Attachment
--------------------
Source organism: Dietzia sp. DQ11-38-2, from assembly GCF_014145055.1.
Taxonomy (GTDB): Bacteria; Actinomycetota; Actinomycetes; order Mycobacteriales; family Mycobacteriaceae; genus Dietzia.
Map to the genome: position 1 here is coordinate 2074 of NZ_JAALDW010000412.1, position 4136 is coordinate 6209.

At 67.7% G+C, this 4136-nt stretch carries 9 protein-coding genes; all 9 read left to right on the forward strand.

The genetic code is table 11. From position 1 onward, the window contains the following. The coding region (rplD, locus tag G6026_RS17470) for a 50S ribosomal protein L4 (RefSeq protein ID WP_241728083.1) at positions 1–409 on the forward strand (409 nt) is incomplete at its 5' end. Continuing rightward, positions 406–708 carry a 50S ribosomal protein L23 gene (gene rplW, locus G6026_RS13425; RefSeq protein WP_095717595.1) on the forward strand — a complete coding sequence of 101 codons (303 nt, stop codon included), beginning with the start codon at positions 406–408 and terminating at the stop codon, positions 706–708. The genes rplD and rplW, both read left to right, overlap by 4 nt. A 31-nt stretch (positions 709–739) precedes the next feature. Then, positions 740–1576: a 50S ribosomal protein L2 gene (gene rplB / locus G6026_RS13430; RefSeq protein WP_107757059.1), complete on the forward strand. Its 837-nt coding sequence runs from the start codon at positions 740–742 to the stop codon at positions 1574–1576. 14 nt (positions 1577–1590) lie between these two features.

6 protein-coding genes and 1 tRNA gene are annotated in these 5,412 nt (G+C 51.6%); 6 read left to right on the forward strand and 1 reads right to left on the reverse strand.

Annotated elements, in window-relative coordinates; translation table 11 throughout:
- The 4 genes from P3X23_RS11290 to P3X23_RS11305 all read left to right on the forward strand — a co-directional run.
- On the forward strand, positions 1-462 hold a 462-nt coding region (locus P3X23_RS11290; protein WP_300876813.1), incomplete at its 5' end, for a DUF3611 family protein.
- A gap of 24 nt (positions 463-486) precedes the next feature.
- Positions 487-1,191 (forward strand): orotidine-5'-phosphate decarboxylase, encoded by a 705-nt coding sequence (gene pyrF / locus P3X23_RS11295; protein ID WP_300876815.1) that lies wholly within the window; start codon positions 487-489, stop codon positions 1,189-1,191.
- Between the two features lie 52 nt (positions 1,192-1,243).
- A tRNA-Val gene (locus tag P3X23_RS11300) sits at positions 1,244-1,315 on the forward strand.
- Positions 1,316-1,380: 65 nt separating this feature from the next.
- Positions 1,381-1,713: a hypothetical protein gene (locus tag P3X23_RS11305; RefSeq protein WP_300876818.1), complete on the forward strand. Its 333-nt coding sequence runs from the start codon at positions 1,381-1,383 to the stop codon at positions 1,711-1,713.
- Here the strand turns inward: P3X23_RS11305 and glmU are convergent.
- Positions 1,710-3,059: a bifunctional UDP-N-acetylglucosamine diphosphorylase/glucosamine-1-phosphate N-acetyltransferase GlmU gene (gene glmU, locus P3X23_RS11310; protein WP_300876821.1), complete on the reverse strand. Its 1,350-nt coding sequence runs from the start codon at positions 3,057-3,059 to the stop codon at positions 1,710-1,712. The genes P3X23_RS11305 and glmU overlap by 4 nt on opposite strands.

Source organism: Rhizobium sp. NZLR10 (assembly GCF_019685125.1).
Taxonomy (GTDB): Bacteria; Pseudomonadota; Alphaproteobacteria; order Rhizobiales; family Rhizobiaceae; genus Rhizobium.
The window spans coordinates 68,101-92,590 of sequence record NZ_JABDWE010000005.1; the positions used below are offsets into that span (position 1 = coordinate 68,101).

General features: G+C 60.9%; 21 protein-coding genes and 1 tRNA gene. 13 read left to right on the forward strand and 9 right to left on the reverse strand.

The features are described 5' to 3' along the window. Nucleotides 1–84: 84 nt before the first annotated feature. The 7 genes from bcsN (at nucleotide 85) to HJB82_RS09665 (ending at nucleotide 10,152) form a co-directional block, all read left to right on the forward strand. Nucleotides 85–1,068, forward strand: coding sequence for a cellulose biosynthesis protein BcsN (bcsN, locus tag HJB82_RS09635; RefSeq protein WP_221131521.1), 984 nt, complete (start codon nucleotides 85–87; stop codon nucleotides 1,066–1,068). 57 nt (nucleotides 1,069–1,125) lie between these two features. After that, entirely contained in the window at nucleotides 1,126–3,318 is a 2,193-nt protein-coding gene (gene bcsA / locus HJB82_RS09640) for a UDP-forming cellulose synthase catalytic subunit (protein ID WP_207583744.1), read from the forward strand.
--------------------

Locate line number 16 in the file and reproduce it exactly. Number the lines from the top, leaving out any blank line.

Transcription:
- Here the strand turns inward: P3X23_RS11305 and glmU are convergent.